More and more people are deciding for formal status and LGBTIQ+ members are using legal means. "By getting new practices and legal procedures, it becomes easier to fight for equal treatment," Muršec added.
Equal treatment is one of the fields that the community still wants addressed, with Muršec noting that the attitudes of, say the Ljubljana and Maribor administrative units, to procedures initiated by same-sex couples may still differ.
Returning to people's attitudes in the street and other public institutions, Muršec said LGBTIQ+ persons in small towns still face discrimination, while the school is often a cruel environment as well.
One of the main legal fields highlighted as still discriminatory by LGBTIQ+ members is healthcare and access to health services. Muršec said many still do not get treated in a proper and dignified manner, while she also mentioned the fight for equal access to artificial insemination.
As for social security, she noted that the coronacrisis exacerbated the housing issue of many young LGBTIQ+ individuals, with student homes and meeting points closing. "The general mantra was: go home," said Muršec, while stressing the family is often the primary environment of rejection for LGBTIQ+ individuals.
The community meanwhile also sees the need to join forces with other social struggles. "We cannot pretend that, say, the attack on media freedom is not connected to us," she said, pointing to the example of Poland where LGBTIQ+ persons are being dehumanised and used ideologically in the media for scaremongering.
Saturday sees the culmination of a month of covid-compliant activities staking out the place of the LGBTQ+ community and all who support love, tolerance and respect in Slovenia, with the annual Pride Parade. To deal with the current restrictions there will be 10 smaller gatherings and rallies, but the main focus will still be the parade, which will follow the route shown below.
It all starts at YC Legebitra, at the far end of Trubarjeva cesta, 76a, by Rog. People will gather there at 16:00, but won’t start walking until 17:00. The route will take you through town and then back the Metelkova at around 20:00. There’s an afterparty at Pritličje that starts at the same time and is being broadcast on Radio Študent, so you can play along at home.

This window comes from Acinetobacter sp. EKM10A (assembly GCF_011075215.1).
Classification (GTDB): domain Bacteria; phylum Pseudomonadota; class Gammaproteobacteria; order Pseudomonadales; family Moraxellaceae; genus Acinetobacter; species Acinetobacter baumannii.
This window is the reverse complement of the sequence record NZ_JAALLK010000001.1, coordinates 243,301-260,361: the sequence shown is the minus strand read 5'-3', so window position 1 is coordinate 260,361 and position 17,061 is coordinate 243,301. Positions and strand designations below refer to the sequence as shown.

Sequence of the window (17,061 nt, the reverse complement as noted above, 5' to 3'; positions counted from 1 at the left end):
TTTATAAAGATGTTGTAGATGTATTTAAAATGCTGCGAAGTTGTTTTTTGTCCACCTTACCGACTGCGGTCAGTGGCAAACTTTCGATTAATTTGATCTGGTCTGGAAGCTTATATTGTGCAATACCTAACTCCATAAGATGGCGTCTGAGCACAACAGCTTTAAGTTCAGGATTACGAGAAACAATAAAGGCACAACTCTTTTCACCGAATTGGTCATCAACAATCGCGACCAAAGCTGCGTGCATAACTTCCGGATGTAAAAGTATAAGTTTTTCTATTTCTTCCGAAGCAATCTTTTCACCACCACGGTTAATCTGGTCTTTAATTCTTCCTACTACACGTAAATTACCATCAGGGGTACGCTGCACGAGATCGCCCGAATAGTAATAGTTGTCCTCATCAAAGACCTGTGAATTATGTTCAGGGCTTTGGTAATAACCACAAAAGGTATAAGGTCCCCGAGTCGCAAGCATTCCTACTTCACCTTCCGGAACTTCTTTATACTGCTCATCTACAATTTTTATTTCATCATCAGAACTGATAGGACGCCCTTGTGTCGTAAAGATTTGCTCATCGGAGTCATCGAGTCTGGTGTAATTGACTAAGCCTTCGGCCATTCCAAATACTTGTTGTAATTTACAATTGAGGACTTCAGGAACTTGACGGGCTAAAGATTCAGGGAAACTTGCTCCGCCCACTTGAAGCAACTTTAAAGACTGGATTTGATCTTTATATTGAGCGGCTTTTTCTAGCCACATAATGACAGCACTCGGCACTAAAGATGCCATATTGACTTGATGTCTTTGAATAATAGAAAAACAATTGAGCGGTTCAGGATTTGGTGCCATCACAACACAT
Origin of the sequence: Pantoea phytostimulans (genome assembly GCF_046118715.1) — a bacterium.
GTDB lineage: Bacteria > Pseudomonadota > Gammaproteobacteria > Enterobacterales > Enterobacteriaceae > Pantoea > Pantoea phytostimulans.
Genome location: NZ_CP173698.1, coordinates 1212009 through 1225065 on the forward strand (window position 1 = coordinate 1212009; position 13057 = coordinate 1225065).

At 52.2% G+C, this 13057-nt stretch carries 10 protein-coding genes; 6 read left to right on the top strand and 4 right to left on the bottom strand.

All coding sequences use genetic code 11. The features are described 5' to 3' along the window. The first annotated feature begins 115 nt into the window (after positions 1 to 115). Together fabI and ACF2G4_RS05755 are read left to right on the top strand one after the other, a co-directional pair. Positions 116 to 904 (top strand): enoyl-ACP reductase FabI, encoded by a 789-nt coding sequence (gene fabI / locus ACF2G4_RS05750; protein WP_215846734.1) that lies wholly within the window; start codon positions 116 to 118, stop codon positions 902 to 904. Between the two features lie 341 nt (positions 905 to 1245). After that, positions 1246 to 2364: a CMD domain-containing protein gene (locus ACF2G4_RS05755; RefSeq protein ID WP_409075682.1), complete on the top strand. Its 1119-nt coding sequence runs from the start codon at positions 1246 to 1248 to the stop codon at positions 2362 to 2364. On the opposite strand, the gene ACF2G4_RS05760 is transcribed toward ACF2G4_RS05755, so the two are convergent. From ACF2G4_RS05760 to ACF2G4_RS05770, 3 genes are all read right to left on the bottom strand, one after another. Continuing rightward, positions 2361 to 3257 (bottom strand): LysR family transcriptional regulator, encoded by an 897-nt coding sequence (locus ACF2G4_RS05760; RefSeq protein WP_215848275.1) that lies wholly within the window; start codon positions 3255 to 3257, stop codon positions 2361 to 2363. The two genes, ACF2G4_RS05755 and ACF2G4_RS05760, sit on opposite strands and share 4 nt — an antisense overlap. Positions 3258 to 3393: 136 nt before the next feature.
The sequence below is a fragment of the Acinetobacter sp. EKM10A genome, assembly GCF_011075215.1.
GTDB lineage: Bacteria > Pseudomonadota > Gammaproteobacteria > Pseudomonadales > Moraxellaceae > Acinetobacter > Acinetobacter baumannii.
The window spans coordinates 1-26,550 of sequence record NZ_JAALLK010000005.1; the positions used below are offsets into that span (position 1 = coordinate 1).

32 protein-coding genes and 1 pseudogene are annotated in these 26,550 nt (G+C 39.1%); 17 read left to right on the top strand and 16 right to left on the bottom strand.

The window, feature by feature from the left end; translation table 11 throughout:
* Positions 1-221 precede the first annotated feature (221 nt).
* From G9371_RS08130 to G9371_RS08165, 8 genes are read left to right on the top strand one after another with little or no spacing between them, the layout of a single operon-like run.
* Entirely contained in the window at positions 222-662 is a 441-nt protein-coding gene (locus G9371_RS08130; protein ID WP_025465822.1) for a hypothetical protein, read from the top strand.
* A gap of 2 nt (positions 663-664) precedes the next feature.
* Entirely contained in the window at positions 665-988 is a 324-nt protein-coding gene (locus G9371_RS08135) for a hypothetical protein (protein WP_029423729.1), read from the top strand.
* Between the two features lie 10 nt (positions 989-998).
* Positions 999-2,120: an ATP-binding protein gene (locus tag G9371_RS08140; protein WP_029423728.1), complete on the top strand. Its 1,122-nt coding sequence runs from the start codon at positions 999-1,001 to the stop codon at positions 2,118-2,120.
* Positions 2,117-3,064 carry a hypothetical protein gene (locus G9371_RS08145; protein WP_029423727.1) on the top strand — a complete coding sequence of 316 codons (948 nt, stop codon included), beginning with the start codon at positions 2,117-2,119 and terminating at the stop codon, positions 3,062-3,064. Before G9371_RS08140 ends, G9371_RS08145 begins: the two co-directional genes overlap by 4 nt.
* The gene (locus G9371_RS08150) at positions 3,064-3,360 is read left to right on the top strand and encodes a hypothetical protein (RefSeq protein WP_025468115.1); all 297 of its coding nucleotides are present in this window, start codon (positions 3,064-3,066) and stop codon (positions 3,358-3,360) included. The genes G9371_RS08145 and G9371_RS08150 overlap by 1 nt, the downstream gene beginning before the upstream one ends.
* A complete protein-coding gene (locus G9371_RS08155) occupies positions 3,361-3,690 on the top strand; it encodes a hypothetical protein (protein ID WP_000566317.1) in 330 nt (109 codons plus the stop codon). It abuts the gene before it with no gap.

STA, 1 May 2020 - LGBT+ rights NGOs have had to adapt their services to the current extreme circumstances to help contain the Covid-19 spread. Activists are aware that preventive measures are key but also warn that lockdown restrictions have resulted in the loss of safe spaces and aggravated the community's situation.
"The closure of physical social spaces is definitely restricting safe spaces available to LGBTI persons. Most notably that affects those who have had to return to homophobic, biphobic and transphobic environments; unfortunately a lot of parents or guardians are still not accepting of LGBTI persons, even when those persons are their family members," Lana Gobec, the head of the Legebitra NGO, has told the STA.
Quite a few youths have turned to the organisation for support after university dorms were shut down, for they were unable to return to their primary environments either because they had strained relations with their parents or guardians or because they were not allowed to return due to their sexual orientation and/or identity.